Snow White and The Huntsman flee into the woods, where they encounter an insanely aggressive troll which knocks out The Huntsman, but calms down after Snow White merely stands still and gazes (enchantingly??) at it. What are we to make of this passive gaze that brings the troll to heel? Naturally this can only be because women are so special, especially those who are beautiful! What necessity is there for the womanly and the lovely to do or say anything? Their mere divine and stunning existence solves any problem put before them. Oddly enough this doing nothing is shown as the empowerment of Snow White! Only non-action, the surface, is where women have power in this world.

Snow White (Ms. Stewart)

So after the wacky adventure of calming the troll Snow White and The Huntsman encounter a tribe of women with self-inflicted scars and mutilated faces. One of the women explains that the scars were made to ensure that Ravenna wouldn’t consider their beauty as a threat and therefore harass and persecute them. Ravenna is indeed killing women who she thinks are too pretty to live. But her idea of beauty must be outrageously narrow. The woman telling Snow about this plan, for instance is magnificently and stunningly beautiful despite her self-mutilations (which are barely visible, causing even more confusion for the viewer). The women of the village are tremendously lucky that Ravenna’s ideals of beauty are beyond logic.

We find that the tribe of women is actually not a tribe, and the women tell our heroes that their men are actually off at war while they stay at home. Once again the roles of men and women, mothers and fathers are inscribed on the surface of the story. Who does what role, and where all men and women should find themselves in society and in their own thoughts about themselves are very clearly laid out: Men are fighters, actors, and aggressors. Women are beauties, passive and motherly (except the queen, but she’ll get hers!).’

The dwarfs’ naturally show up now in the logic of the tale. Like all the characters of this film none of the dwarfs’ personalities are ever developed, but they do take the main characters to a magical forest where a spirit blesses Snow. Turns out she was born special. Brilliant – no need to bother developing our heroine’s personality when we can be given an explanation of having simply been born with good royalty genes! At this point I realized that the film just was a love letter to classist society and female passiveness.

Finn is eventually killed by The Huntsman in a fight but not before Finn gets to tell the audience that he raped The Huntsman’s wife as well as countless of other women. It is not surprising in the character of the films logic that Finn the idiot told this to the Huntsman which proceeds to motivate him more in his anger and the will to fight (and naturally win). The film shows an off-handedness to the horror of such a character trait placed onto Finn and it is used only to motivate the males in the action of the narrative. The subject of rape, a world-wide problem for women, is introduced in to this film so a man can be empowered. The consequences and traumas the victim of molestation has to go through are sidestepped (ignored as unimportant) and the only thing that is depicted as relevant for the movie’s plot logic is the male’s chance to be heroically active. This is a trope commonly seen in films (“Book of Eli”, “The Expendables”, “Spiderman” and “Gladiator” to name a few) and truth be told, it needs to end.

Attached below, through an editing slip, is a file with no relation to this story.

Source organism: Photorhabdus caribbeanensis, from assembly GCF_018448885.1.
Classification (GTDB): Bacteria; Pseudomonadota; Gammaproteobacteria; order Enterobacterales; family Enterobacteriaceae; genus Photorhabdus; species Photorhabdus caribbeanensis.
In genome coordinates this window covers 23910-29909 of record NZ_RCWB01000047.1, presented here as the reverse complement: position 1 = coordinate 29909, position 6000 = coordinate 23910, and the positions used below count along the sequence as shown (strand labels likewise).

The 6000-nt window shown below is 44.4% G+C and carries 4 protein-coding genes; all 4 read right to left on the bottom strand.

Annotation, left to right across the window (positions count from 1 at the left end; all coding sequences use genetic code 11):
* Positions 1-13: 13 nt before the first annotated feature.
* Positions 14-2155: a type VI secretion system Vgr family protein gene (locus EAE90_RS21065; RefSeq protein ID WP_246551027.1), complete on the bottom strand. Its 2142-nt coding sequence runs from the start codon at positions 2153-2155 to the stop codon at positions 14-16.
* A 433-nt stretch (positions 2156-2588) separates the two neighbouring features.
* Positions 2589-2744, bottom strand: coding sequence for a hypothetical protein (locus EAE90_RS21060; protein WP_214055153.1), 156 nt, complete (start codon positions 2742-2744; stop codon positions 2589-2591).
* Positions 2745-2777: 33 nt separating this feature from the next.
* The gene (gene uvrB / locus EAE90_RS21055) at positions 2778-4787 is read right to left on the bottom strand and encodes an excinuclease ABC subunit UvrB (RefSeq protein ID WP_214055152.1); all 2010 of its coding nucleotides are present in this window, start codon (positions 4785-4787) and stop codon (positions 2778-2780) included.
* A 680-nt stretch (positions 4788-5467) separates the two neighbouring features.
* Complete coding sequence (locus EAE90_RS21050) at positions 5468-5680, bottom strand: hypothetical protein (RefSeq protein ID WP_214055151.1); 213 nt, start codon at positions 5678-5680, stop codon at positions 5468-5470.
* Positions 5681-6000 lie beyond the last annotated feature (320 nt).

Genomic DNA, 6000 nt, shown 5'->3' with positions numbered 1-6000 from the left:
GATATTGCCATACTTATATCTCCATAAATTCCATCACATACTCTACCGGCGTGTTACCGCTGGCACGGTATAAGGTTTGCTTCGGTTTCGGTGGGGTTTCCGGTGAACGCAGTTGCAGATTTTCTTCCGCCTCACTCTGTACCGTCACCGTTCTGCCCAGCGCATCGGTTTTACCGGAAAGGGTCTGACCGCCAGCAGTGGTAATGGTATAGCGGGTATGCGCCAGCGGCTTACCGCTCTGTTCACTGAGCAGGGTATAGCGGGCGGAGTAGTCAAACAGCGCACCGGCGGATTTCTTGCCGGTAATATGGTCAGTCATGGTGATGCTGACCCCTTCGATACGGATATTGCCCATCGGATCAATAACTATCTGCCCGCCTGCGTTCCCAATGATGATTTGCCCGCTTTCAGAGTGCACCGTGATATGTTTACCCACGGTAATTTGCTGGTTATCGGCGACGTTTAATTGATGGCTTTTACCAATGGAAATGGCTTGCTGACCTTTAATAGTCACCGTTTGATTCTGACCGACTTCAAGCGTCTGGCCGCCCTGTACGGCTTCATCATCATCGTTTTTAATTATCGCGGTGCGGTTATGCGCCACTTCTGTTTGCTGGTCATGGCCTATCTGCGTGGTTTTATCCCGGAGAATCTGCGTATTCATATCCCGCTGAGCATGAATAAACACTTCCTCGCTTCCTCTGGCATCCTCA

At this point Snow’s childhood friend William, who’s in the rebellious army, has reunited with her. They start bonding after some days spent together. When they get some time alone, Snow picks an apple from a tree. Before eating it, she kisses William on the lips and then bites the apple. Cue Snow White shaking and spasm out of control while William transforms, revealing themselves as a disguised Ravenna. Ravenna gets ready to cut out Snow’s heart and begins a monologue about her own vulnerabilities and weaknesses (which Snow White will naturally use to win later on). Snow goes into a coma, either from the curse or from the horror of kissing her technically only living parent and legal guardian. One can only ponder the childish fear and longing for the same gender kiss which seems to be on display here, and the simultaneous avoidance of it in the odd mechanics of this scene (woman kisses woman, but she is a man here so no problems. Except…).

The real William and The Huntsman now show up to fight the queen, who turns into a murder of crows and flies away. William tries to Kiss Snow, but she doesn’t wake up, probably because the kiss was planted on her bottom lip and chin, not on her lips. Aim a little higher next time, Will.

William

Comatose/dead Snow White is brought to the rebellions village and set on a bed of hay. While everyone is mourning, The Huntsman gets drunk again and goes to see Snow. Alone with her, he tells her about how his wife changed him from a brute to a good man, but her death turned him back into a violent and sluggish brute again. The myth of a good woman and the miraculous power it can have over the brutish and violent nature of man is now laid out in the mis-en-scene of the tale. Glad they could get this myth of the woman and the man in, even if it is just as a passing comment!